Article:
Wednesday, December 8, 2010

The Immaculate Conception

It was my one of the first phone calls I received at my first assignment after seminary. On the line was someone wanting advice - because the Devil was throwing books at him. At first, I felt totally at a loss how to answer. Nothing in my training had, I thought, prepared me for this. I remember thinking to myself, “I hope at least they are paperbacks,” which thankfully I didn’t say out loud and which would probably not have been very helpful if I had. As we talked, however, it became obvious to me what the right answer really was – namely, that in Christ God has already defeated the Devil, decisively defeated the Devil. For God is more powerful than anything we can throw at him – or the Devil can throw at us. God is more powerful than sin. And that is essentially what we celebrate today on this great festival of the Immaculate Conception of the Blessed Virgin Mary, the patronal feast of our historic parish.

When the Blessed Virgin Mary appeared to St. Bernadette Soubirous in what was then more-or-less a garbage dump in a very cold and wet, little town in the Pyrenees Mountains, known as Lourdes, in 1858, she identified herself with the words, “I am the Immaculate Conception.” Poor Bernadette did not recognize the reference or understand the meaning of those words. No surprise there! Intellectuals had been arguing about their meaning for centuries. In 1497, the University of Paris had decreed that no one should be admitted to the University without first swearing to assert and defend Mary’s Immaculate Conception! (One can only wonder, if that rule were still on the books, how much better off European society might be today!)

It was only in 1854 – just four years before the miraculous events at Lourdes – that Blessed Pope Pius IX finally defined infallibly the essence of the Church’s belief about Mary’s Immaculate Conception – the Church’s faith that, thanks to the salvation accomplished on our behalf by her Son, Jesus, Mary was preserved from all sin, from the very beginning of her earthly existence, and so was from the very start completely holy. She is, as the English Romantic poet Wiliam Wordsworth (1770-1850) famously called her:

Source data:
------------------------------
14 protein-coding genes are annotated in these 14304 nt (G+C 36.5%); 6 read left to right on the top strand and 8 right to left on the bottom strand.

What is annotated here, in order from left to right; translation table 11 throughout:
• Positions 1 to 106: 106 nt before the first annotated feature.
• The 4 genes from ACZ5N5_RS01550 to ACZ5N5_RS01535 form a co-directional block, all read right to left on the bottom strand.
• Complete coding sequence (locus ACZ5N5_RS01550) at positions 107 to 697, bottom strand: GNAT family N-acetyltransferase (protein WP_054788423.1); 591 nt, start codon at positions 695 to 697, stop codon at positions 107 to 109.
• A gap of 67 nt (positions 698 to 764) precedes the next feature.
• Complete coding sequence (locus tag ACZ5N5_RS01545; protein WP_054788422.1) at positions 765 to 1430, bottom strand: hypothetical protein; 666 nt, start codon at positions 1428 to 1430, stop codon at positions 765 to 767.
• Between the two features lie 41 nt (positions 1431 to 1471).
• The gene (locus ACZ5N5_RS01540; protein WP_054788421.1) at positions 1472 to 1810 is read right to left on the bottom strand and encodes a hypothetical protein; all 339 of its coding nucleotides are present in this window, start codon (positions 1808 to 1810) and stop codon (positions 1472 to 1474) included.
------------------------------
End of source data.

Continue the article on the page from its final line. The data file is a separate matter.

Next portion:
Mother! whose virgin bosom was uncrost
With the least shade of thought to sin allied;
Woman! above all nature glorified,
Our tainted nature’s solitary boast.

The story we just heard from the Old Testament [Genesis 3:9-15, 20] highlights the serious damage done by Adam and Eve to themselves and to the whole rest of the world. Adam and Eve symbolize and represent all of us and the damage all of us have continued to do to ourselves and to our world, through our sinful alienation from God. Mary, however, holy Mary, represents the healing effect of God’s far-greater power – and his powerful plan to save us form ourselves.

The story calls Eve the mother of all the living. In spite of sin, human life continued – the very first sign that God is not ready to give up on us. Of course, the serpent still lives and continues his mischief, but his doom is already certain. He (Eve’s greatest descendant and Mary’s Son) will strike at the serpent’s head and crush him.

When Our Lady appeared in Mexico in 1531, she spoke in the Aztec language, Nahuatl (as at Lourdes she would later speak not in fancy French but in the local Pyrenees dialect). The Nahuatl word, which to the Spaniards sounded like an already familiar title, “Guadalupe,” literally meant “Who crushes the serpent.”

God’s great plan for our salvation, the mystery decided upon from all eternity and hidden for so many centuries, has been realized in Mary’s Son, Jesus, and is now revealed in the life and mission of the Church. Mary’s holiness at the very beginning of her earthly life is the Church’s holiness at its beginning and invites us to look forward to the Church as it will one day be in the perfect holiness of God’s kingdom.

O Mary conceived without sin, pray for us who have recourse to you!

Homily on the Immaculate Conception of the Blessed Virgin Mary, Immaculate Conception Church, Knoxville, TN, December 8, 2010.

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